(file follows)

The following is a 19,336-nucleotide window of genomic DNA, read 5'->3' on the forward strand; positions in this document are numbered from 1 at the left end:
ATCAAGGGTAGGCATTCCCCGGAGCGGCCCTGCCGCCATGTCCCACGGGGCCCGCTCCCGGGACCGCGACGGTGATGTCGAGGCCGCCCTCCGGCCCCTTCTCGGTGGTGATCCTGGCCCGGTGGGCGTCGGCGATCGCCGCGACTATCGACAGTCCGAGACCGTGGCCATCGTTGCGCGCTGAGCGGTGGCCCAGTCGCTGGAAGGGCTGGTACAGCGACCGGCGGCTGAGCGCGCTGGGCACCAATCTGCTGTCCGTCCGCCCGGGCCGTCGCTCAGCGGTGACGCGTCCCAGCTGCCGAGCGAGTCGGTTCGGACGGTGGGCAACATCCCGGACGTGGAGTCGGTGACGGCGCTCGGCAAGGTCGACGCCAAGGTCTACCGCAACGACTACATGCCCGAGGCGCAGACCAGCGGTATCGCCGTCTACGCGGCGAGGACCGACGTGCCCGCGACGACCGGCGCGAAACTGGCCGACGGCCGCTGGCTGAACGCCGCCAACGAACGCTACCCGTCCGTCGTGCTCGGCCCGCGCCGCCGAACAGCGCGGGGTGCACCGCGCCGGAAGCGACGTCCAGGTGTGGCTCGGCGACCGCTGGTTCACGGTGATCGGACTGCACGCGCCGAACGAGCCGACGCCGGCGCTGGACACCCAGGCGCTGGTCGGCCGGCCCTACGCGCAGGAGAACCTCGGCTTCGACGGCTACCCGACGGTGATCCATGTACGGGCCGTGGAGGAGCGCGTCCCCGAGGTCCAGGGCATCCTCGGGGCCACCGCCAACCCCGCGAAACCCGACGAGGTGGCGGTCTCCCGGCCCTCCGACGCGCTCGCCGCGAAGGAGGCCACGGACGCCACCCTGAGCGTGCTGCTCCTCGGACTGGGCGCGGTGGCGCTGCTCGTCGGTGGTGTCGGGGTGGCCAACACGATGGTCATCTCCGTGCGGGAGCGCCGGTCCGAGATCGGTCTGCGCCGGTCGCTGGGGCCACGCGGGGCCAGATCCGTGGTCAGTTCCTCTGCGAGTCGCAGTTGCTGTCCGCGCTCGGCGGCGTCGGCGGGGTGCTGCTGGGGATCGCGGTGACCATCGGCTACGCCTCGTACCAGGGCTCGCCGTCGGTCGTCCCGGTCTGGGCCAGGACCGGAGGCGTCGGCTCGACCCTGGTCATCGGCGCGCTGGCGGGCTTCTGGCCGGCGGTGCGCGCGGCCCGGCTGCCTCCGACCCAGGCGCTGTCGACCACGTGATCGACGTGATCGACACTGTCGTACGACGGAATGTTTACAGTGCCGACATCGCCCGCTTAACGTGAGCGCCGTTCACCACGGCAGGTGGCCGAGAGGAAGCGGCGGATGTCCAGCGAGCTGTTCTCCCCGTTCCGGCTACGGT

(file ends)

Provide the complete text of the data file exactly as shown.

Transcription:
The following is a 19,336-nucleotide window of genomic DNA, read 5'->3' on the forward strand; positions in this document are numbered from 1 at the left end:
ATCAAGGGTAGGCATTCCCCGGAGCGGCCCTGCCGCCATGTCCCACGGGGCCCGCTCCCGGGACCGCGACGGTGATGTCGAGGCCGCCCTCCGGCCCCTTCTCGGTGGTGATCCTGGCCCGGTGGGCGTCGGCGATCGCCGCGACTATCGACAGTCCGAGACCGTGGCCATCGTTGCGCGCTGAGCGGTGGCCCAGTCGCTGGAAGGGCTGGTACAGCGACCGGCGGCTGAGCGCGCTGGGCACCAATCTGCTGTCCGTCCGCCCGGGCCGTCGCTCAGCGGTGACGCGTCCCAGCTGCCGAGCGAGTCGGTTCGGACGGTGGGCAACATCCCGGACGTGGAGTCGGTGACGGCGCTCGGCAAGGTCGACGCCAAGGTCTACCGCAACGACTACATGCCCGAGGCGCAGACCAGCGGTATCGCCGTCTACGCGGCGAGGACCGACGTGCCCGCGACGACCGGCGCGAAACTGGCCGACGGCCGCTGGCTGAACGCCGCCAACGAACGCTACCCGTCCGTCGTGCTCGGCCCGCGCCGCCGAACAGCGCGGGGTGCACCGCGCCGGAAGCGACGTCCAGGTGTGGCTCGGCGACCGCTGGTTCACGGTGATCGGACTGCACGCGCCGAACGAGCCGACGCCGGCGCTGGACACCCAGGCGCTGGTCGGCCGGCCCTACGCGCAGGAGAACCTCGGCTTCGACGGCTACCCGACGGTGATCCATGTACGGGCCGTGGAGGAGCGCGTCCCCGAGGTCCAGGGCATCCTCGGGGCCACCGCCAACCCCGCGAAACCCGACGAGGTGGCGGTCTCCCGGCCCTCCGACGCGCTCGCCGCGAAGGAGGCCACGGACGCCACCCTGAGCGTGCTGCTCCTCGGACTGGGCGCGGTGGCGCTGCTCGTCGGTGGTGTCGGGGTGGCCAACACGATGGTCATCTCCGTGCGGGAGCGCCGGTCCGAGATCGGTCTGCGCCGGTCGCTGGGGCCACGCGGGGCCAGATCCGTGGTCAGTTCCTCTGCGAGTCGCAGTTGCTGTCCGCGCTCGGCGGCGTCGGCGGGGTGCTGCTGGGGATCGCGGTGACCATCGGCTACGCCTCGTACCAGGGCTCGCCGTCGGTCGTCCCGGTCTGGGCCAGGACCGGAGGCGTCGGCTCGACCCTGGTCATCGGCGCGCTGGCGGGCTTCTGGCCGGCGGTGCGCGCGGCCCGGCTGCCTCCGACCCAGGCGCTGTCGACCACGTGATCGACGTGATCGACACTGTCGTACGACGGAATGTTTACAGTGCCGACATCGCCCGCTTAACGTGAGCGCCGTTCACCACGGCAGGTGGCCGAGAGGAAGCGGCGGATGTCCAGCGAGCTGTTCTCCCCGTTCCGGCTACGGT